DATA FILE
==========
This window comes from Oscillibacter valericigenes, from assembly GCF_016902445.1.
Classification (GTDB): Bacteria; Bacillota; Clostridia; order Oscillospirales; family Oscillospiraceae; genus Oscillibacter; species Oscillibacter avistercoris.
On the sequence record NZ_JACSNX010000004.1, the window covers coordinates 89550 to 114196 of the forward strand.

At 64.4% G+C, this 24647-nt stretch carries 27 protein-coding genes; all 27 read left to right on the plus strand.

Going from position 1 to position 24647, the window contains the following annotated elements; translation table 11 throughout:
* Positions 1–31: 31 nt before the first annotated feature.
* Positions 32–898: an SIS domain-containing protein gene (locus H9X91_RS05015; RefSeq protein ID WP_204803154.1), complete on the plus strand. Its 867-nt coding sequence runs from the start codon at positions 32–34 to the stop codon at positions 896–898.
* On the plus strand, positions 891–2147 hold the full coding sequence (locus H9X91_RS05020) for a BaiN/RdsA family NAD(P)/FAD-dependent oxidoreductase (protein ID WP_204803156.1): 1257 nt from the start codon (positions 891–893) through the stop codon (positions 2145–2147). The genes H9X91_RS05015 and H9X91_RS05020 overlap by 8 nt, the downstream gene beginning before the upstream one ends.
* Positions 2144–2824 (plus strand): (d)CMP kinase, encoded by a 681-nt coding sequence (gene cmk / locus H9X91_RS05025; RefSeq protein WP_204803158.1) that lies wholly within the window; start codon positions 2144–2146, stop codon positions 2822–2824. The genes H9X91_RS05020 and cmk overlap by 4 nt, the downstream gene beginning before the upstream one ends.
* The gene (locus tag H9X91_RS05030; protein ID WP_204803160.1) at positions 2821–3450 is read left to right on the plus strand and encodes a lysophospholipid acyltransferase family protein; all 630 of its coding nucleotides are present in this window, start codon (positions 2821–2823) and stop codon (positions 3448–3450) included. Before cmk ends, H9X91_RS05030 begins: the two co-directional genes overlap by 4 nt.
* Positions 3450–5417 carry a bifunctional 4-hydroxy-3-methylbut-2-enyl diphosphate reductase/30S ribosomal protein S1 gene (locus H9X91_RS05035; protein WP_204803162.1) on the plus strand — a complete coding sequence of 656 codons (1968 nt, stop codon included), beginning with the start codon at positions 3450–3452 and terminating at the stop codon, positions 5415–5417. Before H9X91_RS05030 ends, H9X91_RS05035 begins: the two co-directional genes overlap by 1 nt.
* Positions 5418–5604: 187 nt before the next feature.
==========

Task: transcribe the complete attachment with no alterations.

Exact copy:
This window comes from Oscillibacter valericigenes, from assembly GCF_016902445.1.
Classification (GTDB): Bacteria; Bacillota; Clostridia; order Oscillospirales; family Oscillospiraceae; genus Oscillibacter; species Oscillibacter avistercoris.
On the sequence record NZ_JACSNX010000004.1, the window covers coordinates 89550 to 114196 of the forward strand.

At 64.4% G+C, this 24647-nt stretch carries 27 protein-coding genes; all 27 read left to right on the plus strand.

Going from position 1 to position 24647, the window contains the following annotated elements; translation table 11 throughout:
* Positions 1–31: 31 nt before the first annotated feature.
* Positions 32–898: an SIS domain-containing protein gene (locus H9X91_RS05015; RefSeq protein ID WP_204803154.1), complete on the plus strand. Its 867-nt coding sequence runs from the start codon at positions 32–34 to the stop codon at positions 896–898.
* On the plus strand, positions 891–2147 hold the full coding sequence (locus H9X91_RS05020) for a BaiN/RdsA family NAD(P)/FAD-dependent oxidoreductase (protein ID WP_204803156.1): 1257 nt from the start codon (positions 891–893) through the stop codon (positions 2145–2147). The genes H9X91_RS05015 and H9X91_RS05020 overlap by 8 nt, the downstream gene beginning before the upstream one ends.
* Positions 2144–2824 (plus strand): (d)CMP kinase, encoded by a 681-nt coding sequence (gene cmk / locus H9X91_RS05025; RefSeq protein WP_204803158.1) that lies wholly within the window; start codon positions 2144–2146, stop codon positions 2822–2824. The genes H9X91_RS05020 and cmk overlap by 4 nt, the downstream gene beginning before the upstream one ends.
* The gene (locus tag H9X91_RS05030; protein ID WP_204803160.1) at positions 2821–3450 is read left to right on the plus strand and encodes a lysophospholipid acyltransferase family protein; all 630 of its coding nucleotides are present in this window, start codon (positions 2821–2823) and stop codon (positions 3448–3450) included. Before cmk ends, H9X91_RS05030 begins: the two co-directional genes overlap by 4 nt.
* Positions 3450–5417 carry a bifunctional 4-hydroxy-3-methylbut-2-enyl diphosphate reductase/30S ribosomal protein S1 gene (locus H9X91_RS05035; protein WP_204803162.1) on the plus strand — a complete coding sequence of 656 codons (1968 nt, stop codon included), beginning with the start codon at positions 3450–3452 and terminating at the stop codon, positions 5415–5417. Before H9X91_RS05030 ends, H9X91_RS05035 begins: the two co-directional genes overlap by 1 nt.
* Positions 5418–5604: 187 nt before the next feature.